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Indigenous communities to get satellite phones

Indigenous communities to get satellite phones

Emergency calls free for three years

Some 100 remote indigenous communities will have access to basic telephone services with the introduction of satellite phones early next year.

Part of the federal government's $89.9 million Backing Indigenous Ability (BIA) program, the satellite "community phones" will provide very small and remote communities with the ability to make emergency and other calls with pre-paid cards.

ICT minister Senator Helen Coonan announced last month that community phones will be provided to around 300 permanent remote indigenous communities.

These additional community phones follow the successful trial installation of 216 community phones in 124 remote Indigenous communities.

A 2006 Australian Bureau of Statistics survey identified 110 very small remote indigenous communities which do not have a payphone.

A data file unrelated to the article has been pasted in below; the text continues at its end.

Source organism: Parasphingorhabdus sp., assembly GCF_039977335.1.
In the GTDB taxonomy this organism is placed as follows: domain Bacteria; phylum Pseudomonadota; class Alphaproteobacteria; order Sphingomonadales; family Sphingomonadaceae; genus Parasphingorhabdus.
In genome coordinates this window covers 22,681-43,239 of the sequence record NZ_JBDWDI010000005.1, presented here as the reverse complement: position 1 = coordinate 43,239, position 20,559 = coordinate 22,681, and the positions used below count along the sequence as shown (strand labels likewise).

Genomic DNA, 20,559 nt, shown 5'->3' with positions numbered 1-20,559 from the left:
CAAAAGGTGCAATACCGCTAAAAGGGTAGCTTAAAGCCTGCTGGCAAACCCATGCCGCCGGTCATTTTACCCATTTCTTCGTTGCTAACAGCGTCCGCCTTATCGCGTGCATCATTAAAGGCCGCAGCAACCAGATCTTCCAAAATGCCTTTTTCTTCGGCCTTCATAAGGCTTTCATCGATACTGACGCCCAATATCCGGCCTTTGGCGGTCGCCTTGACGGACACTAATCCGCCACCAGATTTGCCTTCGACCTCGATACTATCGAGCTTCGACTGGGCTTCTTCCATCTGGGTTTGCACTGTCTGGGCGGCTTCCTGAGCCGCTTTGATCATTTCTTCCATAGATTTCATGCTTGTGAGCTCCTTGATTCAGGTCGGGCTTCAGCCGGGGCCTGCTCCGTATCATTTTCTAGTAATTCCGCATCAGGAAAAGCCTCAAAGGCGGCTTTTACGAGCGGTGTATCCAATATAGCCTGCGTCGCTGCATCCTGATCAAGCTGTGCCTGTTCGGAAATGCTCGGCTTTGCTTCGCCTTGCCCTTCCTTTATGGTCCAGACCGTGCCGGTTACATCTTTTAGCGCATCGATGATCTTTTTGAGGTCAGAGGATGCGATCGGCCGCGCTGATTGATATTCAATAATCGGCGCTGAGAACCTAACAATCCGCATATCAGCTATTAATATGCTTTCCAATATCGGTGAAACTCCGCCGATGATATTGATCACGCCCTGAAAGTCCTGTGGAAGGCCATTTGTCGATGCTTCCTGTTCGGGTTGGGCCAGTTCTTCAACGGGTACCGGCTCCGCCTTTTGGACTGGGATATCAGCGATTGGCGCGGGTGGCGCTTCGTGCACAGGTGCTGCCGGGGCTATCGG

The BIA program intends to provide these 110 communities with a satellite handset, including any network access charges for three years, which would allow the community access to free emergency calls and free incoming calls, with outgoing calls to be paid by the community using prepaid cards.

The government cannot publish the names of the communities "for privacy reasons".

The BIA program comprises $36.6 million for telecommunications, $50 million for National Indigenous Television, and $3.3 million for an Indigenous Remote Radio Replacement (IRRR) program.

All funding is part of the government's $1.1 billion Connect Australia package.

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